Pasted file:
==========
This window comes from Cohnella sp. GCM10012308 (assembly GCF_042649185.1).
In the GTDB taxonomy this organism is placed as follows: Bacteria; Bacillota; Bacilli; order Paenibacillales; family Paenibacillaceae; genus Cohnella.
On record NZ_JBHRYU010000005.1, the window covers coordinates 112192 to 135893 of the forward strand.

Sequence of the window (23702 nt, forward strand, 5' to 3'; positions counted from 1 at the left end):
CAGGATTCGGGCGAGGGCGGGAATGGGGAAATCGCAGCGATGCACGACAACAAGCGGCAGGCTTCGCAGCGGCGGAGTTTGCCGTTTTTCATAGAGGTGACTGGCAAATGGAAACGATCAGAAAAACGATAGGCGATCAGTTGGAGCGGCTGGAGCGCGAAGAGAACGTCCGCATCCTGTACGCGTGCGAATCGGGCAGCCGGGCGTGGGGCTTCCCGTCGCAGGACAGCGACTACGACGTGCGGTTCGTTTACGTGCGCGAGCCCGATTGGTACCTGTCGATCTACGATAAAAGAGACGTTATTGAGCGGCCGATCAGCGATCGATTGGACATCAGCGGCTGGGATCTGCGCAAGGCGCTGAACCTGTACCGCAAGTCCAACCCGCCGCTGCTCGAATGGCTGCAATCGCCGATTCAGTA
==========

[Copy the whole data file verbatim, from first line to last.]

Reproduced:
This window comes from Cohnella sp. GCM10012308 (assembly GCF_042649185.1).
In the GTDB taxonomy this organism is placed as follows: Bacteria; Bacillota; Bacilli; order Paenibacillales; family Paenibacillaceae; genus Cohnella.
On record NZ_JBHRYU010000005.1, the window covers coordinates 112192 to 135893 of the forward strand.

Sequence of the window (23702 nt, forward strand, 5' to 3'; positions counted from 1 at the left end):
CAGGATTCGGGCGAGGGCGGGAATGGGGAAATCGCAGCGATGCACGACAACAAGCGGCAGGCTTCGCAGCGGCGGAGTTTGCCGTTTTTCATAGAGGTGACTGGCAAATGGAAACGATCAGAAAAACGATAGGCGATCAGTTGGAGCGGCTGGAGCGCGAAGAGAACGTCCGCATCCTGTACGCGTGCGAATCGGGCAGCCGGGCGTGGGGCTTCCCGTCGCAGGACAGCGACTACGACGTGCGGTTCGTTTACGTGCGCGAGCCCGATTGGTACCTGTCGATCTACGATAAAAGAGACGTTATTGAGCGGCCGATCAGCGATCGATTGGACATCAGCGGCTGGGATCTGCGCAAGGCGCTGAACCTGTACCGCAAGTCCAACCCGCCGCTGCTCGAATGGCTGCAATCGCCGATTCAGTA